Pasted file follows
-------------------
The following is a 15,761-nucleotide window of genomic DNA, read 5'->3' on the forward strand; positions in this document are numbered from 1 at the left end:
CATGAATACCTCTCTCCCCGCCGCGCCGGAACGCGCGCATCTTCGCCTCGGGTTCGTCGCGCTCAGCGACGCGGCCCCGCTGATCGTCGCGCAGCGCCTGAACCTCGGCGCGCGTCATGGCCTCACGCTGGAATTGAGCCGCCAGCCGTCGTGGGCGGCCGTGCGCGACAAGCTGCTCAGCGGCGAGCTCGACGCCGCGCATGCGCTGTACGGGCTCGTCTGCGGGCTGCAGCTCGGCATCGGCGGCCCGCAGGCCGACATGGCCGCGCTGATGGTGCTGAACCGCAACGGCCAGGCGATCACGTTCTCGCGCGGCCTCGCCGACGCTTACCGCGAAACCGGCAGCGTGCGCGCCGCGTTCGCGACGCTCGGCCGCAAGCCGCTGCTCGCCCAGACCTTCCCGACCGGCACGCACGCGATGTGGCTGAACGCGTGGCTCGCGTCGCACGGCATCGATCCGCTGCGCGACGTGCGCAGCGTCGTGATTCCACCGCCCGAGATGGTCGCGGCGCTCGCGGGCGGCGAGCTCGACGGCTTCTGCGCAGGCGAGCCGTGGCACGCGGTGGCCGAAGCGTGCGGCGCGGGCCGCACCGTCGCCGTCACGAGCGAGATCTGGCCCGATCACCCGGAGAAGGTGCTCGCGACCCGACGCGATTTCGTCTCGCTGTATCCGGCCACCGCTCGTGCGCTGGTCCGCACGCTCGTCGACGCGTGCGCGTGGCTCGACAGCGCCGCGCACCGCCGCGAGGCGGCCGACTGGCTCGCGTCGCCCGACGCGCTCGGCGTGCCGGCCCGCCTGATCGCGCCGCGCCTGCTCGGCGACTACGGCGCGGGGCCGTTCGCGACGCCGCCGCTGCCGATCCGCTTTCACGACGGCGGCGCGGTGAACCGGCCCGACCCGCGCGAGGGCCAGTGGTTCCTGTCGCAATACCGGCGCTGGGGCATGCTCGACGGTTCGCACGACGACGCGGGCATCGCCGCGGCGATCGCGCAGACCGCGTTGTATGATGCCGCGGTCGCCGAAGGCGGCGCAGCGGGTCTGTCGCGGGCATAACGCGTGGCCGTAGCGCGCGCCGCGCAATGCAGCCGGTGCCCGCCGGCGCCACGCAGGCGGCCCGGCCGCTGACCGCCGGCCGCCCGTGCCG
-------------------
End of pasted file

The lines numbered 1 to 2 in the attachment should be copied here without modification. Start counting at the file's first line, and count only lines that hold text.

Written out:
The following is a 15,761-nucleotide window of genomic DNA, read 5'->3' on the forward strand; positions in this document are numbered from 1 at the left end:
CATGAATACCTCTCTCCCCGCCGCGCCGGAACGCGCGCATCTTCGCCTCGGGTTCGTCGCGCTCAGCGACGCGGCCCCGCTGATCGTCGCGCAGCGCCTGAACCTCGGCGCGCGTCATGGCCTCACGCTGGAATTGAGCCGCCAGCCGTCGTGGGCGGCCGTGCGCGACAAGCTGCTCAGCGGCGAGCTCGACGCCGCGCATGCGCTGTACGGGCTCGTCTGCGGGCTGCAGCTCGGCATCGGCGGCCCGCAGGCCGACATGGCCGCGCTGATGGTGCTGAACCGCAACGGCCAGGCGATCACGTTCTCGCGCGGCCTCGCCGACGCTTACCGCGAAACCGGCAGCGTGCGCGCCGCGTTCGCGACGCTCGGCCGCAAGCCGCTGCTCGCCCAGACCTTCCCGACCGGCACGCACGCGATGTGGCTGAACGCGTGGCTCGCGTCGCACGGCATCGATCCGCTGCGCGACGTGCGCAGCGTCGTGATTCCACCGCCCGAGATGGTCGCGGCGCTCGCGGGCGGCGAGCTCGACGGCTTCTGCGCAGGCGAGCCGTGGCACGCGGTGGCCGAAGCGTGCGGCGCGGGCCGCACCGTCGCCGTCACGAGCGAGATCTGGCCCGATCACCCGGAGAAGGTGCTCGCGACCCGACGCGATTTCGTCTCGCTGTATCCGGCCACCGCTCGTGCGCTGGTCCGCACGCTCGTCGACGCGTGCGCGTGGCTCGACAGCGCCGCGCACCGCCGCGAGGCGGCCGACTGGCTCGCGTCGCCCGACGCGCTCGGCGTGCCGGCCCGCCTGATCGCGCCGCGCCTGCTCGGCGACTACGGCGCGGGGCCGTTCGCGACGCCGCCGCTGCCGATCCGCTTTCACGACGGCGGCGCGGTGAACCGGCCCGACCCGCGCGAGGGCCAGTGGTTCCTGTCGCAATACCGGCGCTGGGGCATGCTCGACGGTTCGCACGACGACGCGGGCATCGCCGCGGCGATCGCGCAGACCGCGTTGTATGATGCCGCGGTCGCCGAAGGCGGCGCAGCGGGTCTGTCGCGGGCATAACGCGTGGCCGTAGCGCGCGCCGCGCAATGCAGCCGGTGCCCGCCGGCGCCACGCAGGCGGCCCGGCCGCTGACCGCCGGCCGCCCGTGCCG